Conclusion: The software iNA allows the investigation of parameter regimes where the LNA fares well and where it does not. We have shown that the parametric dependence of the coefficients of variation and Fano factors for common gene regulatory networks is better described by including terms of higher order than LNA in the system size expansion. This analysis is considerably faster than stochastic simulations due to the extensive ensemble averaging needed to obtain statistically meaningful results. Hence iNA is well suited for performing computationally efficient and quantitative studies of intrinsic noise in gene regulatory networks.

The accepted stochastic descriptions of biochemical dynamics under well-mixed conditions are given by the Chemical Master Equation and the Stochastic Simulation Algorithm, which are equivalent. The latter is a Monte-Carlo method, which, despite enjoying broad availability in a large number of existing software packages, is computationally expensive due to the huge amounts of ensemble averaging required for obtaining accurate statistical information. The former is a set of coupled differential-difference equations for the probability of the system being in any one of the possible mesoscopic states; these equations are typically computationally intractable because of the inherently large state space. Here we introduce the software package intrinsic Noise Analyzer (iNA), which allows for systematic analysis of stochastic biochemical kinetics by means of van Kampen's system size expansion of the Chemical Master Equation. iNA is platform independent and supports the popular SBML format natively. The present implementation is the first to adopt a complementary approach that combines state-of-the-art analysis tools using the computer algebra system Ginac with traditional methods of stochastic simulation. iNA integrates two approximation methods based on the system size expansion, the Linear Noise Approximation and effective mesoscopic rate equations, which to-date have not been available to non-expert users, into an easy-to-use graphical user interface. In particular, the present methods allow for quick approximate analysis of time-dependent mean concentrations, variances, covariances and correlations coefficients, which typically outperforms stochastic simulations. These analytical tools are complemented by automated multi-core stochastic simulations with direct statistical evaluation and visualization. We showcase iNA's performance by using it to explore the stochastic properties of cooperative and non-cooperative enzyme kinetics and a gene network associated with circadian rhythms. The software iNA is freely available as executable binaries for Linux, MacOSX and Microsoft Windows, as well as the full source code under an open source license.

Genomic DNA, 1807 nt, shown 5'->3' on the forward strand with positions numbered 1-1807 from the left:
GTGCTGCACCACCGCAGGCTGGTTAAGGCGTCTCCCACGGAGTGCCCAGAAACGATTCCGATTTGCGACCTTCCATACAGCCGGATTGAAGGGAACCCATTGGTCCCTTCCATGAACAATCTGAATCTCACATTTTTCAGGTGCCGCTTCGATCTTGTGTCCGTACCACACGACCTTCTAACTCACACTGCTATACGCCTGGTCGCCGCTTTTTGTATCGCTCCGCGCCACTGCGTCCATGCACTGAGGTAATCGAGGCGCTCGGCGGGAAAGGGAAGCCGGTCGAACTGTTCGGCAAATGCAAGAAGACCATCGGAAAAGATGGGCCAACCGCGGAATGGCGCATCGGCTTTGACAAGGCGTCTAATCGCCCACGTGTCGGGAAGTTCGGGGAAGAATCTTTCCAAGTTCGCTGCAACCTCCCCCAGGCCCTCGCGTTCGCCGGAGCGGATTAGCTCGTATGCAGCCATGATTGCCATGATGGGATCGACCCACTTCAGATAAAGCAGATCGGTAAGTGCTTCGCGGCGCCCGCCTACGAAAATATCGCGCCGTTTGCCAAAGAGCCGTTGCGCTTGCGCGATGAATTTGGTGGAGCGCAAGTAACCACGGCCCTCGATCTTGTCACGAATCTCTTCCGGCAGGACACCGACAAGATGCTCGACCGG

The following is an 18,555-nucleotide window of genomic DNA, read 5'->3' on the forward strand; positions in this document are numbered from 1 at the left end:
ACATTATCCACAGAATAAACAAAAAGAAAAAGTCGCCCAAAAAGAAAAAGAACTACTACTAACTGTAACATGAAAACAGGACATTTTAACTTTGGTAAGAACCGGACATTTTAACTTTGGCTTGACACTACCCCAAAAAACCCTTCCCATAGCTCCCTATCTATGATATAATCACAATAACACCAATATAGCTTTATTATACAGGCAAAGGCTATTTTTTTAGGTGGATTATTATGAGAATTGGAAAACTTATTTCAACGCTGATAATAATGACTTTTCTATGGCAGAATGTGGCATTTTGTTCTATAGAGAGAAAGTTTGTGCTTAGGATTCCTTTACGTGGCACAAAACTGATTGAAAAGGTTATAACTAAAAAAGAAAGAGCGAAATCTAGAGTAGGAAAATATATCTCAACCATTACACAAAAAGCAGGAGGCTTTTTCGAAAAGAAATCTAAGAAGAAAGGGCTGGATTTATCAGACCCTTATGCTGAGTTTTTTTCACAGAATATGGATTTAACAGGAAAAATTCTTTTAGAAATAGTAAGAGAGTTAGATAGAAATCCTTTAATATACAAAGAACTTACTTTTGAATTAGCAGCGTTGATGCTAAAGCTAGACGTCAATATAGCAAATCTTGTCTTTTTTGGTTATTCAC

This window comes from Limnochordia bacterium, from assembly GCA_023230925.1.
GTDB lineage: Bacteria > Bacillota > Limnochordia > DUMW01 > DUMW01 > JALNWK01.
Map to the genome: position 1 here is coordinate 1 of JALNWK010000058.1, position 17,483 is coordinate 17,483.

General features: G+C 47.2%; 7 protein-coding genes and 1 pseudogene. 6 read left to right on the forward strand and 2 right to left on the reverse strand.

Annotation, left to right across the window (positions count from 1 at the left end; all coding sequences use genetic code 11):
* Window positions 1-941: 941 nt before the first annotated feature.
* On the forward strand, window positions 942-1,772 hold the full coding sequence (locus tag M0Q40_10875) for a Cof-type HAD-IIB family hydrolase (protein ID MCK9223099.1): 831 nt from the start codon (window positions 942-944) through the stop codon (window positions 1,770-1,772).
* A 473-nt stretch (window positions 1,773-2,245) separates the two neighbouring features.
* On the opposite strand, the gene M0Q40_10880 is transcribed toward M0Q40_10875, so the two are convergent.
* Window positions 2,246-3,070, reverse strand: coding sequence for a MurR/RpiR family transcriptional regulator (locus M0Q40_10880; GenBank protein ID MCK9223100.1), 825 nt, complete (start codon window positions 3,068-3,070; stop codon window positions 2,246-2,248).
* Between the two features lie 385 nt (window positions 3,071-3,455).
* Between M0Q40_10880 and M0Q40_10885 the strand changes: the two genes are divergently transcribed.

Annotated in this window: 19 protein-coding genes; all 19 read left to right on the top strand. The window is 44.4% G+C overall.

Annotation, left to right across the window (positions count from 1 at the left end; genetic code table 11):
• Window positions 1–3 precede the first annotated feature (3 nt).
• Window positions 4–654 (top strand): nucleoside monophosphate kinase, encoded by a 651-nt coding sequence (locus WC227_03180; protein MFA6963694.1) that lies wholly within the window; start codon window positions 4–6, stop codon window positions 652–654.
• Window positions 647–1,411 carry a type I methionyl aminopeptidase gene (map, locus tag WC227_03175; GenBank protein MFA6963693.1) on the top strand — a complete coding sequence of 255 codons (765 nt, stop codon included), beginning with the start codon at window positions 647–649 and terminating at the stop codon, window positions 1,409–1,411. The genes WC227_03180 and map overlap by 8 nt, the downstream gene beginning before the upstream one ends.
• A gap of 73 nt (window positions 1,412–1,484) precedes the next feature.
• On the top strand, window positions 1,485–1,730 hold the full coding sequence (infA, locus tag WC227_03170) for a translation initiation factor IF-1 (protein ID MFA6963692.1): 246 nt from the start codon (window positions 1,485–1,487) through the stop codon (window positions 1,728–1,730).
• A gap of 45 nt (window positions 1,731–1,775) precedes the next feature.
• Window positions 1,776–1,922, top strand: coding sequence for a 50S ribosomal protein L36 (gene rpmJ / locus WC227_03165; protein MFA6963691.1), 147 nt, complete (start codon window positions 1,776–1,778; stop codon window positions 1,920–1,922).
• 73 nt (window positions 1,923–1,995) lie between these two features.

Linked linear mixed models
(2016)